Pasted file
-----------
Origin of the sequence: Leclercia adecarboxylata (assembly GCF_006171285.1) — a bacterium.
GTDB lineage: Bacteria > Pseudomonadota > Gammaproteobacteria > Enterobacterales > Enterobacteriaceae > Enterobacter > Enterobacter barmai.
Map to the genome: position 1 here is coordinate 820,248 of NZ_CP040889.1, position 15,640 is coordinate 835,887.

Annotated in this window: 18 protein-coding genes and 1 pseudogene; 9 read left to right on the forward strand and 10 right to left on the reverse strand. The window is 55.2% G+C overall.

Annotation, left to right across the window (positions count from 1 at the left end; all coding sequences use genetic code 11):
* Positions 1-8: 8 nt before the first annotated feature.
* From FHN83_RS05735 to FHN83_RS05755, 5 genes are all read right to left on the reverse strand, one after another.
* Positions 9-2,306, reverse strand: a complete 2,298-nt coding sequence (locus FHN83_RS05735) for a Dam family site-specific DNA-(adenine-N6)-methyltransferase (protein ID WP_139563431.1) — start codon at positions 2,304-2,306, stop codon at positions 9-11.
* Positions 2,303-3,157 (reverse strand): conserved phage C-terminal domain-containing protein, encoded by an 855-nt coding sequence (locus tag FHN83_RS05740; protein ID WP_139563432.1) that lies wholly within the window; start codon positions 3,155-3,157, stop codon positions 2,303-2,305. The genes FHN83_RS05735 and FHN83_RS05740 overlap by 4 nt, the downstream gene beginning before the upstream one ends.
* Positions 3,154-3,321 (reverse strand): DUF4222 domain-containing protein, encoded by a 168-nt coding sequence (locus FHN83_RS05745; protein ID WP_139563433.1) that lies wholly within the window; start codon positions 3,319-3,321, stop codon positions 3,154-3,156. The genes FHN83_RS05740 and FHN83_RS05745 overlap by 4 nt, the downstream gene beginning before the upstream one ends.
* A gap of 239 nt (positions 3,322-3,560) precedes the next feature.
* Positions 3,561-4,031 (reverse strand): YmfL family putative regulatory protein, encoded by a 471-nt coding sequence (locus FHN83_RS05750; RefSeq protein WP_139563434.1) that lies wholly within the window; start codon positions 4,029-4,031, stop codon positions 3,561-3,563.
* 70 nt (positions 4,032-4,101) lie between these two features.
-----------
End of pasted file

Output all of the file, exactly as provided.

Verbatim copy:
Origin of the sequence: Leclercia adecarboxylata (assembly GCF_006171285.1) — a bacterium.
GTDB lineage: Bacteria > Pseudomonadota > Gammaproteobacteria > Enterobacterales > Enterobacteriaceae > Enterobacter > Enterobacter barmai.
Map to the genome: position 1 here is coordinate 820,248 of NZ_CP040889.1, position 15,640 is coordinate 835,887.

Annotated in this window: 18 protein-coding genes and 1 pseudogene; 9 read left to right on the forward strand and 10 right to left on the reverse strand. The window is 55.2% G+C overall.

Annotation, left to right across the window (positions count from 1 at the left end; all coding sequences use genetic code 11):
* Positions 1-8: 8 nt before the first annotated feature.
* From FHN83_RS05735 to FHN83_RS05755, 5 genes are all read right to left on the reverse strand, one after another.
* Positions 9-2,306, reverse strand: a complete 2,298-nt coding sequence (locus FHN83_RS05735) for a Dam family site-specific DNA-(adenine-N6)-methyltransferase (protein ID WP_139563431.1) — start codon at positions 2,304-2,306, stop codon at positions 9-11.
* Positions 2,303-3,157 (reverse strand): conserved phage C-terminal domain-containing protein, encoded by an 855-nt coding sequence (locus tag FHN83_RS05740; protein ID WP_139563432.1) that lies wholly within the window; start codon positions 3,155-3,157, stop codon positions 2,303-2,305. The genes FHN83_RS05735 and FHN83_RS05740 overlap by 4 nt, the downstream gene beginning before the upstream one ends.
* Positions 3,154-3,321 (reverse strand): DUF4222 domain-containing protein, encoded by a 168-nt coding sequence (locus FHN83_RS05745; protein ID WP_139563433.1) that lies wholly within the window; start codon positions 3,319-3,321, stop codon positions 3,154-3,156. The genes FHN83_RS05740 and FHN83_RS05745 overlap by 4 nt, the downstream gene beginning before the upstream one ends.
* A gap of 239 nt (positions 3,322-3,560) precedes the next feature.
* Positions 3,561-4,031 (reverse strand): YmfL family putative regulatory protein, encoded by a 471-nt coding sequence (locus FHN83_RS05750; RefSeq protein WP_139563434.1) that lies wholly within the window; start codon positions 4,029-4,031, stop codon positions 3,561-3,563.
* 70 nt (positions 4,032-4,101) lie between these two features.